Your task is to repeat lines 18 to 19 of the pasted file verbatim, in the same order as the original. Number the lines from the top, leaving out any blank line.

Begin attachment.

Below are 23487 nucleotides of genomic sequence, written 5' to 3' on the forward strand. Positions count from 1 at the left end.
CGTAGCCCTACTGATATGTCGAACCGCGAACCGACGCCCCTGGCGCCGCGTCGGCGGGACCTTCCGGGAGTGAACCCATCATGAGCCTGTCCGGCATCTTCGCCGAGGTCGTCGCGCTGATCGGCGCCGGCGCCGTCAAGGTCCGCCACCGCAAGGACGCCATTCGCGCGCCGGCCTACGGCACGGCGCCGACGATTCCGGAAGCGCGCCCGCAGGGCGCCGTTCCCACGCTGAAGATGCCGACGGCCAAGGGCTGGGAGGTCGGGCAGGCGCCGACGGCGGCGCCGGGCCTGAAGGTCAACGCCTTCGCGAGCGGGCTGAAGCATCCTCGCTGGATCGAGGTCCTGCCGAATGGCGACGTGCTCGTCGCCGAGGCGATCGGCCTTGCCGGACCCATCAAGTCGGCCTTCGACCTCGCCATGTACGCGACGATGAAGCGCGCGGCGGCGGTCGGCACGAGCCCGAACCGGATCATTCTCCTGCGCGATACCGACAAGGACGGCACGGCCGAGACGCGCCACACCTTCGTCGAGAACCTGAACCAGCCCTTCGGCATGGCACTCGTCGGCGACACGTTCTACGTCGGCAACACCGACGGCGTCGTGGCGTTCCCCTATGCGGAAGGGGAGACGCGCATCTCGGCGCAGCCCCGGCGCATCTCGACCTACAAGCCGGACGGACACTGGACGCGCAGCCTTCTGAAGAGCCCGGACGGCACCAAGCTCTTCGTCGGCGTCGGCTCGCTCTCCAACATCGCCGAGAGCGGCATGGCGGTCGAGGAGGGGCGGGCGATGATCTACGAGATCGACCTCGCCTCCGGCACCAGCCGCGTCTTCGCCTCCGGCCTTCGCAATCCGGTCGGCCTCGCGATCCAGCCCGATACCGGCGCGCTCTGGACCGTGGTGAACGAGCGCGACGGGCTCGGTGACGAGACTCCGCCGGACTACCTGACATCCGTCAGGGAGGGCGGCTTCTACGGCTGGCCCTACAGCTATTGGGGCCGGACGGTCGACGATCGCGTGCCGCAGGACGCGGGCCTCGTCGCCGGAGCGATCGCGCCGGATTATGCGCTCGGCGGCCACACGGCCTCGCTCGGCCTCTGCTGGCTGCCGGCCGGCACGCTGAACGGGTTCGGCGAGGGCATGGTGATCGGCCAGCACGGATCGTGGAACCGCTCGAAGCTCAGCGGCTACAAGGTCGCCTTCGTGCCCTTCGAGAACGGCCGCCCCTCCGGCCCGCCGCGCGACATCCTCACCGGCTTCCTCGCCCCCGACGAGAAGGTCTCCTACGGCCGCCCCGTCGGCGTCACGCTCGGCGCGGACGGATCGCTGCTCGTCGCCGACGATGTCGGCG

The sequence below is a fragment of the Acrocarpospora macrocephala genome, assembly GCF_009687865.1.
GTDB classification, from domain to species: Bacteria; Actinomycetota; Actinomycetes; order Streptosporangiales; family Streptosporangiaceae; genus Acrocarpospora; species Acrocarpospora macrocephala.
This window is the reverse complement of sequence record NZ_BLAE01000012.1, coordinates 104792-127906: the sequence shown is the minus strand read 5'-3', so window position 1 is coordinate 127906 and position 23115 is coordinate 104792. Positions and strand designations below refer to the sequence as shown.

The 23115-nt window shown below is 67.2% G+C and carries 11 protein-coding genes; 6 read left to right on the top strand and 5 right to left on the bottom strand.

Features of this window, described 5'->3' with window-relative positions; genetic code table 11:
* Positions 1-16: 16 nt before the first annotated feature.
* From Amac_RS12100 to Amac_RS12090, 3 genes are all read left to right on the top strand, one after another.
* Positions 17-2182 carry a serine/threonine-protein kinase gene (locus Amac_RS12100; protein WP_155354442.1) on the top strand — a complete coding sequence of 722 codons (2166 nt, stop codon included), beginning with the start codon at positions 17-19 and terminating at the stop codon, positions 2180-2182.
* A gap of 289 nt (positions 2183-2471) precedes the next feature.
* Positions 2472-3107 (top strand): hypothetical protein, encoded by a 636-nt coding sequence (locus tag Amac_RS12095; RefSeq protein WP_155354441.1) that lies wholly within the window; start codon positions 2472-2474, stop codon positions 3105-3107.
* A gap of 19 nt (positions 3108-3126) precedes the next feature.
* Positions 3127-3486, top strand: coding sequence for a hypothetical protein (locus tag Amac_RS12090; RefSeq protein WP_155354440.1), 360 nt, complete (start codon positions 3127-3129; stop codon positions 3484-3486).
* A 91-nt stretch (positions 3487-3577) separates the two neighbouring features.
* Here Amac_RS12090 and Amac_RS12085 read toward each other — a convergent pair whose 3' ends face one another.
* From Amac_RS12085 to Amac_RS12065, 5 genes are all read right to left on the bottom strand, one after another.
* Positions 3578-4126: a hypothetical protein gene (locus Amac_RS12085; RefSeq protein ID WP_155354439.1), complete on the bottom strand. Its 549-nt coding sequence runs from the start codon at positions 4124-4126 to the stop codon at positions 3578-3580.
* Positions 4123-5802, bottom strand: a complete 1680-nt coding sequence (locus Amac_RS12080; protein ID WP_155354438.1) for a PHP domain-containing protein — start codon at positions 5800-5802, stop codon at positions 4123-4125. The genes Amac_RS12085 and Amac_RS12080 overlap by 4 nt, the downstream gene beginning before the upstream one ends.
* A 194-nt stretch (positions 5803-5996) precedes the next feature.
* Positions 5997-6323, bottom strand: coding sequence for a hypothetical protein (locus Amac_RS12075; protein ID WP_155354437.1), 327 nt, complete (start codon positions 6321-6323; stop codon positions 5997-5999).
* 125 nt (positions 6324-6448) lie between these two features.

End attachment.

* Positions 3578-4126: a hypothetical protein gene (locus Amac_RS12085; RefSeq protein ID WP_155354439.1), complete on the bottom strand. Its 549-nt coding sequence runs from the start codon at positions 4124-4126 to the stop codon at positions 3578-3580.
* Positions 4123-5802, bottom strand: a complete 1680-nt coding sequence (locus Amac_RS12080; protein ID WP_155354438.1) for a PHP domain-containing protein — start codon at positions 5800-5802, stop codon at positions 4123-4125. The genes Amac_RS12085 and Amac_RS12080 overlap by 4 nt, the downstream gene beginning before the upstream one ends.